Through the Looking Glass

Peek into a modern wonderland in the hills of Ventura

“The rooftop terrace literally has a 360-degree view. It covers the entire top of the master bedroom."


n interior designer by profession, Philip Nimmo is an artist at heart. Based in West Hollywood, he’s worked on projects around the globe but found his dream client right here in Ventura. “The world should have more people like her,” he says of the young homeowner, who prefers to remain out of the spotlight. “She is loving, caring, and philanthropic, an amazing girl.” Here, we step into the mod glass house Nimmo designed and built in our local hills—and let him paint the scene with his own words.

“I’m really proud of this kitchen—it’s completely indoor and outdoor. See the spheres? There’s a panel of glass; we have glass pocket doors that slide open. Structurally, it was a feat to figure out how to make it work, but we did it. The light fixture, from Hudson Lighting, is a metal frame with individual strands of chain. The lights are within the body of this ‘creature.’”

“Once again, not a huge space. There’s a terrace above the master bedroom, so you see the staircase. There’s just the bed, a fireplace, and a chair with a side table (one of my designs). The candy red imitation crocodile headboard is my design, too. Above the bed is a painting commissioned from artist Rimi Yang; it’s taken from a photograph of Audrey Hepburn in a crowd of people. The client loves many of the stars from that period. Because it’s a small space, we wanted to get as much light in as possible. We were fortunate to have a balcony outside the bedroom, but rather than a see-through railway we had to do a solid raining to ensure privacy.”

“What is really cool about this structure is that you can push a button and all the sliding doors automatically open. You don’t have to touch them. The window on the far right, next to the bronze bowl, also goes back into the wall, creating full indoor-outdoor living. The other thing that is cool: we have built-in heaters in the ceiling. You walk around the spa to get to the terrace that is above the master bedroom … The chaise material is from Perennials; it’s called Pebble, a cut velvet exterior fabric trimmed in burnt orange. Those are petrified wood side tables. The antique Burmese stone Buddha came from Lee Lacy Gallery. On the limestone wall, we put a large piece of marble as a backdrop for the Buddha.”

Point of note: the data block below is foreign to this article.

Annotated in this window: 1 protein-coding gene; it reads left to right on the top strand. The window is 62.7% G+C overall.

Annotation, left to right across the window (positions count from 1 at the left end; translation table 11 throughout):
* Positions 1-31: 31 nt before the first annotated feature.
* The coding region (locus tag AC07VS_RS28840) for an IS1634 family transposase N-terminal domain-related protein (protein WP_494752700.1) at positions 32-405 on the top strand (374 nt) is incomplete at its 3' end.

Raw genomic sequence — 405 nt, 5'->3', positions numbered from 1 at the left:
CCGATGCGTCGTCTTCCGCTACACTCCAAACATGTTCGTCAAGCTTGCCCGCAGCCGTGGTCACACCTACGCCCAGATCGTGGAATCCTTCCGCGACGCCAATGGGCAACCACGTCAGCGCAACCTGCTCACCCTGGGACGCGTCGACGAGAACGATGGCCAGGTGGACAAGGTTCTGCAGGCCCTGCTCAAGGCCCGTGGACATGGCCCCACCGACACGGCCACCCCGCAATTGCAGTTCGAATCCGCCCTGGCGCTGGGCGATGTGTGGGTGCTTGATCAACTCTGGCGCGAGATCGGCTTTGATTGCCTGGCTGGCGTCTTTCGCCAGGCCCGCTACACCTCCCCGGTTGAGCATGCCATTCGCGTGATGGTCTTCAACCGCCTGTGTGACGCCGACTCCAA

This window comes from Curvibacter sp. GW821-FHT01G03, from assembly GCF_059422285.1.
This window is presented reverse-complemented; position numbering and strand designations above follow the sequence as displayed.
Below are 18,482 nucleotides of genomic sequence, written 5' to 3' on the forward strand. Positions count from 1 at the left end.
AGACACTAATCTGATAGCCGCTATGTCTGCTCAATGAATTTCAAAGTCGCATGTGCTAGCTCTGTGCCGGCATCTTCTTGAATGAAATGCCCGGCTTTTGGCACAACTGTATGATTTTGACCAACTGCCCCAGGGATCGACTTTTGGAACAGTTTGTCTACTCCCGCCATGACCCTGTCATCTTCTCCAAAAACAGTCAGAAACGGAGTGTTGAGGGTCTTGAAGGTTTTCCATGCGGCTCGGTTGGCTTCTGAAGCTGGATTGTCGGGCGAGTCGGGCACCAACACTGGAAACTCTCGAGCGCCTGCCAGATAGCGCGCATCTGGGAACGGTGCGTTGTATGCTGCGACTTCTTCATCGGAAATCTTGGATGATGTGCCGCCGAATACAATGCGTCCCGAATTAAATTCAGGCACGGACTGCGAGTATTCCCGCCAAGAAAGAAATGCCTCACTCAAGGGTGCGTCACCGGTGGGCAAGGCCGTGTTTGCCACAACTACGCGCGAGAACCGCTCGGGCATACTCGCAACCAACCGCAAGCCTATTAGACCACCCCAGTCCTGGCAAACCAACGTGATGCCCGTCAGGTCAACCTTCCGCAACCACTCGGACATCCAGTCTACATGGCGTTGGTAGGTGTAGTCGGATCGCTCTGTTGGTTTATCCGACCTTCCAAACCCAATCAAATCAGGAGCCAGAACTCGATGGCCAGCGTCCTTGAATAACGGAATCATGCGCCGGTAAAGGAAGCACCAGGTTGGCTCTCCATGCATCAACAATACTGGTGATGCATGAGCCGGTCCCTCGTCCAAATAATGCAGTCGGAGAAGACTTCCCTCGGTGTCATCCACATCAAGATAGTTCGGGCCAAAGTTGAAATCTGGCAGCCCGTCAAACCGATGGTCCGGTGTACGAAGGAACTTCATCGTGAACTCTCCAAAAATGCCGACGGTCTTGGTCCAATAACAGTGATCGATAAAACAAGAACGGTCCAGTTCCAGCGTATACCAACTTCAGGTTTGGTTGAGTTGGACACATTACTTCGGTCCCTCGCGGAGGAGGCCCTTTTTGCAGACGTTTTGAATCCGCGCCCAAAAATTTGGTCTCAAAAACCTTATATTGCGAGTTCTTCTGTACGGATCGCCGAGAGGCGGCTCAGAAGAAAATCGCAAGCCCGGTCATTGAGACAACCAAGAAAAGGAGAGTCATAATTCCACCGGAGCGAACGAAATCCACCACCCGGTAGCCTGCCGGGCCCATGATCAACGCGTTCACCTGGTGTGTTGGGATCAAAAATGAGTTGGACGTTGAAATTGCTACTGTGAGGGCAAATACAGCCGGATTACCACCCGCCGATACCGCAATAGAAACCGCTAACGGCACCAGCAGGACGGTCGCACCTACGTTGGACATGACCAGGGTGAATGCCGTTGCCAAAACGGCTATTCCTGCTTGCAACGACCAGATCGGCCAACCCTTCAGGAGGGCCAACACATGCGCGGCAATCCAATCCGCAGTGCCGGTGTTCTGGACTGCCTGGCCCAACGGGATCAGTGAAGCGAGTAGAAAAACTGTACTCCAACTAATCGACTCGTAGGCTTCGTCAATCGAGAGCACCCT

“The client loves the color pink, so we found beautiful pink quartz for the tub enclosure (and shower, which you don’t see) that is all backlit. The cabinet is bamboo. The wallpaper is a beautiful treated raw silk from Phillip Jefferies that holds up really well. Because it’s solid glass, from the deck of the tub to the ceiling, the garden is really a part of the bathroom. It almost feels like a rain forest, with an Asian side garden with miniature bamboo. It’s completely private, but the fence, which complements the lines of the house, helped secure that privacy.”

“When my client bought this house, it was a dilapidated, 1940s ranch-style house; if you huffed and puffed, you’d blow it down. We were very involved in the architectural design of the building. With all the zoning, and being a house on the hill, we had to follow the original footprint, so we reconstructed the layout. This is the great room, which includes the dining room and the kitchen to the side. The photograph reminded me a bit of ‘Alice In Wonderland’ – it’s a mushroom (purchased thru Holly Hunt), and it set the tone for the house. It’s not the largest space in the world, so we had to fit in as much as we could without being too tight. We wanted to create an open loft feeling … What we really liked: all the colors are natural and warm. The floor is Crema Marfil limestone, and we chose white walls, white ceiling, and light-colored floors so the cabinetry would pop.”

Interior Design, artistic metal, furnishings, and lighting


Back to top